As a photographer, its important to learn about all different types of light. Everything in photography revolves around light. What kind of light do you have available? How will the camera read and record the light in the scene? Where are the highlights and where are the shadows? Do you need to add or subtract light?
Essentially everything starts with light and goes from there. In continuation of my "Looking for light in all the right places" series, today we are talking about backlight.
- What makes it so dreamy?
- How to achieve the "glow"
- Important considerations when attempting to shoot into the backlight
- Pitfalls to avoid
WHAT IS BACKLIGHT?
The technical definition of backlight is:
verb (used with object), backlighted or backlit, backlighting
2. to illuminate (something from behind.)
Pretty self explanatory right? The LIGHT is in the BACK (or behind) your subject.
A common misconception from many people who don't understand the technicality of photography or lighting (as was mine when I first started) is that the more light the better. In reality, the direction of the light is much more important than the amount of light you have available. Shooting into the backlight often results in photographs that tend to be warm and "glowy" because the light is literally wrapping itself around the subject.
HOW TO SHOOT INTO THE BACKLIGHT
Shooting into the backlight or shooting in backlight situations can tend to get a little tricky. Although it does take quite a bit of practice, once you figure out a rhythm of how to set up your shot, how to expose correctly and what situations to look for, you will be shooting successfully backlit photographs consistently. Shooting backlit scenes quickly became one of my favorite things to do and I find myself constantly looking for areas and locations that would work well for backlit shots.
Some things you need to take into consideration when attempting to shoot backlit photos:
Time of Day
The time of day is essential for backlit photos. In order for the light to be coming from behind the subject, the sun has to be lower in the sky. When the sun is high in the sky, its almost impossible to put the sun behind your subject because...well, no one is that tall! Shooting in the early morning or in the few hours before sun sets is the absolute best time to achieve backlit photos.
You can see in this photo below of my stepson and his girlfriend that the sun is lower in the sky although its not completely at the horizon. The sun is behind and to the right of them (you can tell from the direction of the shadows on the ground.)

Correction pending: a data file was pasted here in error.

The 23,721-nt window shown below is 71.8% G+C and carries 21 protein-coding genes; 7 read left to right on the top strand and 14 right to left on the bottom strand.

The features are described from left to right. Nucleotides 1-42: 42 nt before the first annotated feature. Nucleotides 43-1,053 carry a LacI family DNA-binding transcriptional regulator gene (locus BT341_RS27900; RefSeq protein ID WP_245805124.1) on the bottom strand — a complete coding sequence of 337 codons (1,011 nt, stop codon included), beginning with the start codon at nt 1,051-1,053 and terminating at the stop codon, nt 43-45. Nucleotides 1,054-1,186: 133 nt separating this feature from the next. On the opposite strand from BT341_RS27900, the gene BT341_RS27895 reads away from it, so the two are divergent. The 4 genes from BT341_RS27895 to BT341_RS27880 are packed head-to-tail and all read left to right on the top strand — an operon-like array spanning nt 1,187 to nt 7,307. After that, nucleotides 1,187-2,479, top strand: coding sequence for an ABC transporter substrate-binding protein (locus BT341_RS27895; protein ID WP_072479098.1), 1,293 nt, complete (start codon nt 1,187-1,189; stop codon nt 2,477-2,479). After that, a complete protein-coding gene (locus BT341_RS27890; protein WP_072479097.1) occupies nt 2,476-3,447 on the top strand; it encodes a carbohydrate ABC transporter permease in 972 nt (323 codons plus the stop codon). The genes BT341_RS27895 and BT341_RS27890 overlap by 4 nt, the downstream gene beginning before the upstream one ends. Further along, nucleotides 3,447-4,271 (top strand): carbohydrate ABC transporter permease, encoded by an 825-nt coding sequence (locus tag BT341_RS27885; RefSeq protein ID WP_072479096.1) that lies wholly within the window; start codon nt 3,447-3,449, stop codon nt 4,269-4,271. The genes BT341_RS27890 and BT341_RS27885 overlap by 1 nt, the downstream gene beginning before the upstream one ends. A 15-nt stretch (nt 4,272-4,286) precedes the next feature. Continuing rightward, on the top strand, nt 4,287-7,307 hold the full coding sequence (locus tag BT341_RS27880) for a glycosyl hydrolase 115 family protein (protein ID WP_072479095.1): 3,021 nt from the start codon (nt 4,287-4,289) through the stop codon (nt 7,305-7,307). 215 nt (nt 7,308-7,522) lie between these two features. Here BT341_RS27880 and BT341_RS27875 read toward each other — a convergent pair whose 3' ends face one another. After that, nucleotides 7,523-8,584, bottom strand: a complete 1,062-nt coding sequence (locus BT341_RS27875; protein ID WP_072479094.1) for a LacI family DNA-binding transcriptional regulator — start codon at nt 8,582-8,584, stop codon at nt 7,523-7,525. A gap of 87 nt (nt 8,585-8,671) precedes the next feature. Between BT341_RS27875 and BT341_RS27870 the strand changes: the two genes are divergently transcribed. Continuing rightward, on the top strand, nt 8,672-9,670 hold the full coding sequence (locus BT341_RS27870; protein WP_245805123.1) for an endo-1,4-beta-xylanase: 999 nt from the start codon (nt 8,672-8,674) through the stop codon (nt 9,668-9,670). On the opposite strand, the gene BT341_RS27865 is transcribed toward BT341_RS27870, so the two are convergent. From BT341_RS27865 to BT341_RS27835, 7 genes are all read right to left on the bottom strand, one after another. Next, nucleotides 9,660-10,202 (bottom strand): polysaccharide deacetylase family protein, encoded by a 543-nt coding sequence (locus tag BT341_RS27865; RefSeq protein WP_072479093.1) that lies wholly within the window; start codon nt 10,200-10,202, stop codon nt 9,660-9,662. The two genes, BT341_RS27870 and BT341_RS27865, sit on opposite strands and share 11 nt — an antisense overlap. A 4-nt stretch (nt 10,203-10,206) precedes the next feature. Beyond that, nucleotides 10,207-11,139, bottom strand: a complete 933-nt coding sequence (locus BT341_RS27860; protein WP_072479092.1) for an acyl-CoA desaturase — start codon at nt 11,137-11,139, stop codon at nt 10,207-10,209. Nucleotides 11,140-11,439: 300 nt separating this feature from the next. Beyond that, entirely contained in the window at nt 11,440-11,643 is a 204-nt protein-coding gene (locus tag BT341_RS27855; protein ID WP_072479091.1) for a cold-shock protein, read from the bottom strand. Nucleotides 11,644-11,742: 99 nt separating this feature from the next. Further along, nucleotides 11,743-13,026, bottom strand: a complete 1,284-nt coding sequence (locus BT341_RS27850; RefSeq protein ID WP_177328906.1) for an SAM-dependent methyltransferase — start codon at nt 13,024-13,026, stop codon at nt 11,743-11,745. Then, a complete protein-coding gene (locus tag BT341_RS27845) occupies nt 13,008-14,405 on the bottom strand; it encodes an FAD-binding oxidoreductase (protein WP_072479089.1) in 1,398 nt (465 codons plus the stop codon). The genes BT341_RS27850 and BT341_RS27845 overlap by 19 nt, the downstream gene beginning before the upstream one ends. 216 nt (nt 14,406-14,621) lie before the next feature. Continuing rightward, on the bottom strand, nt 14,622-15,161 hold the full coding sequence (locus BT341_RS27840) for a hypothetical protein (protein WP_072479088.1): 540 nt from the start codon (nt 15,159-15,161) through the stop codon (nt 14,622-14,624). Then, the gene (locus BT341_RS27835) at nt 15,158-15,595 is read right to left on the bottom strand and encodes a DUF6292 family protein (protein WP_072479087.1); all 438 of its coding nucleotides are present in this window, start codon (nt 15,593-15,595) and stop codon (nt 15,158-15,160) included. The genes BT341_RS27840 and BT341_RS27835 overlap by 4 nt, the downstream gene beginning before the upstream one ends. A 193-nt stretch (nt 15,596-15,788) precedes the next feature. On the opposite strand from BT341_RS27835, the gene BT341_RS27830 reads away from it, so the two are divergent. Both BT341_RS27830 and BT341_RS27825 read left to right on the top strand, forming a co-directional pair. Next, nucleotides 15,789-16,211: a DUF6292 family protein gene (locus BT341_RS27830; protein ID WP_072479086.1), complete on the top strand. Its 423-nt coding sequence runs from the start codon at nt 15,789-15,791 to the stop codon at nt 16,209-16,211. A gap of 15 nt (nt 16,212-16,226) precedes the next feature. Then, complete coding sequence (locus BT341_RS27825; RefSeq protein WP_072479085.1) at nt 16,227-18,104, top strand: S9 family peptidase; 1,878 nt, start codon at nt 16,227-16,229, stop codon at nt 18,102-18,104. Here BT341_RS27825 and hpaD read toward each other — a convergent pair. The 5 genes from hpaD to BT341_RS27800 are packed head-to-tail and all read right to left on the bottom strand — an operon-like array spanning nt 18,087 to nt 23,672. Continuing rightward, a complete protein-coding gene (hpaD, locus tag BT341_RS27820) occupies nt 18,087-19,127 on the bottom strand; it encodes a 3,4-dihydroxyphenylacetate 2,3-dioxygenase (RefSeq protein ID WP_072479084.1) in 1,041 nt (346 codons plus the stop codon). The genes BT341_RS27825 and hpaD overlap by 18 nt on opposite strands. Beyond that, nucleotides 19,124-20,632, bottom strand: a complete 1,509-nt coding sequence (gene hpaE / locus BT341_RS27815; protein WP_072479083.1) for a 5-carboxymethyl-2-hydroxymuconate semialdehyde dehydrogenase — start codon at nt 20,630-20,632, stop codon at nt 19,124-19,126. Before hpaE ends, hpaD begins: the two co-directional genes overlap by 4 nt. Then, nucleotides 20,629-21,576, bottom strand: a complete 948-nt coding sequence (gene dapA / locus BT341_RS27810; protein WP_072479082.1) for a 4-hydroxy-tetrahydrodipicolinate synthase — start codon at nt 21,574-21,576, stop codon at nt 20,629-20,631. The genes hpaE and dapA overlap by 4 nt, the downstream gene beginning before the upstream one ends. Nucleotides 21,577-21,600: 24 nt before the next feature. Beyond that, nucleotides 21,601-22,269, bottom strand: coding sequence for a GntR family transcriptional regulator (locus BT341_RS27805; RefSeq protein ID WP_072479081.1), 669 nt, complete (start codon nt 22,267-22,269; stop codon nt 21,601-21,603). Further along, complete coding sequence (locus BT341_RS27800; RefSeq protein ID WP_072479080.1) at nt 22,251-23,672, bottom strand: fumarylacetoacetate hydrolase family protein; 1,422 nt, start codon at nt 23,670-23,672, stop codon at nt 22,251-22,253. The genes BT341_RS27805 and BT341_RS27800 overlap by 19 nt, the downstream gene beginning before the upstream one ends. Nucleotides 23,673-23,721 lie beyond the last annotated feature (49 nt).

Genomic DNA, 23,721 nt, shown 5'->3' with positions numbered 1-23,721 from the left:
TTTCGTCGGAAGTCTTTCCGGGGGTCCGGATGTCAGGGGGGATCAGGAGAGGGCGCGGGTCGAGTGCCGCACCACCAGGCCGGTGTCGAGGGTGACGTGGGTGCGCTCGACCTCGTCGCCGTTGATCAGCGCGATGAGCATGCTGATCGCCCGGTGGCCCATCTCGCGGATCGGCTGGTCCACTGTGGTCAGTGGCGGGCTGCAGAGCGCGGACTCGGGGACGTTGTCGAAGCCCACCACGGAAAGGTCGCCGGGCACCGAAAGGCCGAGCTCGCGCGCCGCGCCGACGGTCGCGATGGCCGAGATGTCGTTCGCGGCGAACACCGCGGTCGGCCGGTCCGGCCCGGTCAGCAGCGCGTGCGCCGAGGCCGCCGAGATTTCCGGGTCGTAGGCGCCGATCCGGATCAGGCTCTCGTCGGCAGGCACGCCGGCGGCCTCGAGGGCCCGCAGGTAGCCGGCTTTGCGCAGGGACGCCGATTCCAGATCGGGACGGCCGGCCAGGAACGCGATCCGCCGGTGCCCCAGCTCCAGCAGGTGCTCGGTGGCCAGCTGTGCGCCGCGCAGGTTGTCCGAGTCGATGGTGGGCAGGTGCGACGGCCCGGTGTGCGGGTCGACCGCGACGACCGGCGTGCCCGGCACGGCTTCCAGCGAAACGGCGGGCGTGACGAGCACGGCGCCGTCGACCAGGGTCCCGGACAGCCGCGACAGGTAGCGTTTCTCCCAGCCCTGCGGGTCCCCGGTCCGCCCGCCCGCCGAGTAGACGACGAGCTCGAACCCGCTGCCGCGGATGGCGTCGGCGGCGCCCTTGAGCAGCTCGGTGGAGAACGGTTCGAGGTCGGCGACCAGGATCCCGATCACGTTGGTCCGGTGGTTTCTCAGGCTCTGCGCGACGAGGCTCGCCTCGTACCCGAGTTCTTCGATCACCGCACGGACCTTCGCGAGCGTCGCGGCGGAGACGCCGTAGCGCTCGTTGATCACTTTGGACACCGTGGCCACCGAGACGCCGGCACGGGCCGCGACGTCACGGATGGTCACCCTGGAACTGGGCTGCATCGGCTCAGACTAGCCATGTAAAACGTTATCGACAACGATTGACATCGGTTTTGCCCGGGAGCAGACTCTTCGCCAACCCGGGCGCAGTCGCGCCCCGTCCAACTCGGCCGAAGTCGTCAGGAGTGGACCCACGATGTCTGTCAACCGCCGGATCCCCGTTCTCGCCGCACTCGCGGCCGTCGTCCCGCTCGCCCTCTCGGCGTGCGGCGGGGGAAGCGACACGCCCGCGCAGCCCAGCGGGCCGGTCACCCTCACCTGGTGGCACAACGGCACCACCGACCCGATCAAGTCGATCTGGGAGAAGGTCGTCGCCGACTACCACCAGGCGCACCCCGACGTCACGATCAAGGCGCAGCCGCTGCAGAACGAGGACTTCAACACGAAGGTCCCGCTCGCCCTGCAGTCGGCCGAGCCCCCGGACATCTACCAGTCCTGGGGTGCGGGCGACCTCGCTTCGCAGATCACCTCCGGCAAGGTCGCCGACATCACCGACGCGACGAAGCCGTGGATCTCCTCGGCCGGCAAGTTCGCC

One of the things that making shooting into backlight tricky is that when you put the sun behind your subjects, you are then directly facing the sun. Anyone who has pointed a camera in the direction of the sun knows that sun flares and haze are often the immediate result. However, if you have the ability to diffuse the light by using objects in the environment, you can get the shot without a distracting flare or haziness on the images. Trees work really well for diffusion as well as taller buildings or other natural elements. A scrim or reflector can also work to diffuse light if you are positioned in a way where the sun is hitting your lens directly.
Sometimes flares end up in photos anyway and often times they can add a really beautiful element to a photo! Other times they can look out of place or distracting. In the photo below I caught a slight flare that ended up right on Mary's leg. Its not horribly distracting in this image, but sometimes lens flares look incredibly out of place and awkward. While the sun was lower in the sky I placed Trevor and Mary here for a couple of reasons. I wanted the sun to filter through those trees because I knew it would give me some beautiful bokeh. I also knew I could position myself in a way where the sun would be directly behind one of the tree trunks so as to cut down on any potential flare. The neutral colored sand also added a great natural reflector.